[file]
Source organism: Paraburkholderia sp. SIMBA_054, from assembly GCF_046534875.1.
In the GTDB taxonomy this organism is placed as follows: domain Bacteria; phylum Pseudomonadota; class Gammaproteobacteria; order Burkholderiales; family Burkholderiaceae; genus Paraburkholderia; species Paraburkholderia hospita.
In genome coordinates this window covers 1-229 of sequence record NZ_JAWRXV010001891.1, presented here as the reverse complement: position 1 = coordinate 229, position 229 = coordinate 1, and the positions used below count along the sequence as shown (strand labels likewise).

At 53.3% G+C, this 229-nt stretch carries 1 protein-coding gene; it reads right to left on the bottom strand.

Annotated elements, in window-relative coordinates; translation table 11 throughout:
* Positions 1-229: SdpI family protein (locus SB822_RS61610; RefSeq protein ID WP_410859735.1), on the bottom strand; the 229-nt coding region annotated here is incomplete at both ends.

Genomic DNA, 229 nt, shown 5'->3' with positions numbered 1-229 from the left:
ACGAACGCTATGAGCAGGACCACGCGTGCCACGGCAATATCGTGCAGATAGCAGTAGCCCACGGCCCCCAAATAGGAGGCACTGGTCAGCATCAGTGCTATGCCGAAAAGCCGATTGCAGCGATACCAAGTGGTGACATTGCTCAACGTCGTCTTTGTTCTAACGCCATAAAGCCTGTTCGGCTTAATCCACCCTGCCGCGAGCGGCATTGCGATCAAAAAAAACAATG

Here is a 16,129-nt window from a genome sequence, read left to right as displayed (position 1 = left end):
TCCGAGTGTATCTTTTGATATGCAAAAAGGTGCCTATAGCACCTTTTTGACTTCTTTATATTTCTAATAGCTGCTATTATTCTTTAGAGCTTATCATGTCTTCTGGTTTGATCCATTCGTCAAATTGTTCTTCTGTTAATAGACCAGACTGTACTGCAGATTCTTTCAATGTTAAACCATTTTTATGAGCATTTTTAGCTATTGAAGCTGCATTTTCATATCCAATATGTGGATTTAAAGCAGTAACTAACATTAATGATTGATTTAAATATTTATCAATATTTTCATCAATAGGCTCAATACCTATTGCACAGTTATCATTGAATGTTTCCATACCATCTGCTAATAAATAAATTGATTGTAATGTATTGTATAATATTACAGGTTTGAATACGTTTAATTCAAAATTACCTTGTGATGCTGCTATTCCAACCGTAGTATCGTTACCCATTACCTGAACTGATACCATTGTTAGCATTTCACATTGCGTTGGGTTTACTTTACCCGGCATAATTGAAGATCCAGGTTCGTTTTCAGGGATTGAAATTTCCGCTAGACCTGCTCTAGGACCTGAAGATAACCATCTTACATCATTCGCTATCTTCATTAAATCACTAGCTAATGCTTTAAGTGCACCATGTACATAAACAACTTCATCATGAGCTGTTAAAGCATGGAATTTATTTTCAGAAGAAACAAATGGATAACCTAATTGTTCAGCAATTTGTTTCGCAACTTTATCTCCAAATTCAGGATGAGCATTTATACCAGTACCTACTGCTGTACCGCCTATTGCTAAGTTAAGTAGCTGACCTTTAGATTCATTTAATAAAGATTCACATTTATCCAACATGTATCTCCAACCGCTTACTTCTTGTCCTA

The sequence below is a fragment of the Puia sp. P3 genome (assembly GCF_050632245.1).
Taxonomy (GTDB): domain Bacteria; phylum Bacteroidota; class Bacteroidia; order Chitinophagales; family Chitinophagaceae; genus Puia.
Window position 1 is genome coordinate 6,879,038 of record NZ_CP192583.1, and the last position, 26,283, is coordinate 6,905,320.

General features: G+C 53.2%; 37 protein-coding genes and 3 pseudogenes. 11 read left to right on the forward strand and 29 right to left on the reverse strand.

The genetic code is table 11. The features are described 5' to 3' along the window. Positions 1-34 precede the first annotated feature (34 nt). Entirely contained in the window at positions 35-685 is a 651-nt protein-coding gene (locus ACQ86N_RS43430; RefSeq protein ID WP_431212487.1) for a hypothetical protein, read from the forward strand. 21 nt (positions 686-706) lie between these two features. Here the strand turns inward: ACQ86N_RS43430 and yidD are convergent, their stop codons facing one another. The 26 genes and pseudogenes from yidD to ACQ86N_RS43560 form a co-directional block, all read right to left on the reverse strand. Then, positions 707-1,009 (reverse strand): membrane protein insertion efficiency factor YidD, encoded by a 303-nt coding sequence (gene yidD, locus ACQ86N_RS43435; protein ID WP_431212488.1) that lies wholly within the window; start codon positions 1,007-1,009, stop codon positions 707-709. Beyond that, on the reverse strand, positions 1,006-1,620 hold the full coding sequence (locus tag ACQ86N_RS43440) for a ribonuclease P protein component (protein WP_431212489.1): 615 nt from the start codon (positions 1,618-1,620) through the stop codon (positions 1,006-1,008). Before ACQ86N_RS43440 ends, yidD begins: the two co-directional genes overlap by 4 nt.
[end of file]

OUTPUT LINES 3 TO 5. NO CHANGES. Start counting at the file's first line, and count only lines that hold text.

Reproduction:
In genome coordinates this window covers 1-229 of sequence record NZ_JAWRXV010001891.1, presented here as the reverse complement: position 1 = coordinate 229, position 229 = coordinate 1, and the positions used below count along the sequence as shown (strand labels likewise).

At 53.3% G+C, this 229-nt stretch carries 1 protein-coding gene; it reads right to left on the bottom strand.

Annotated elements, in window-relative coordinates; translation table 11 throughout: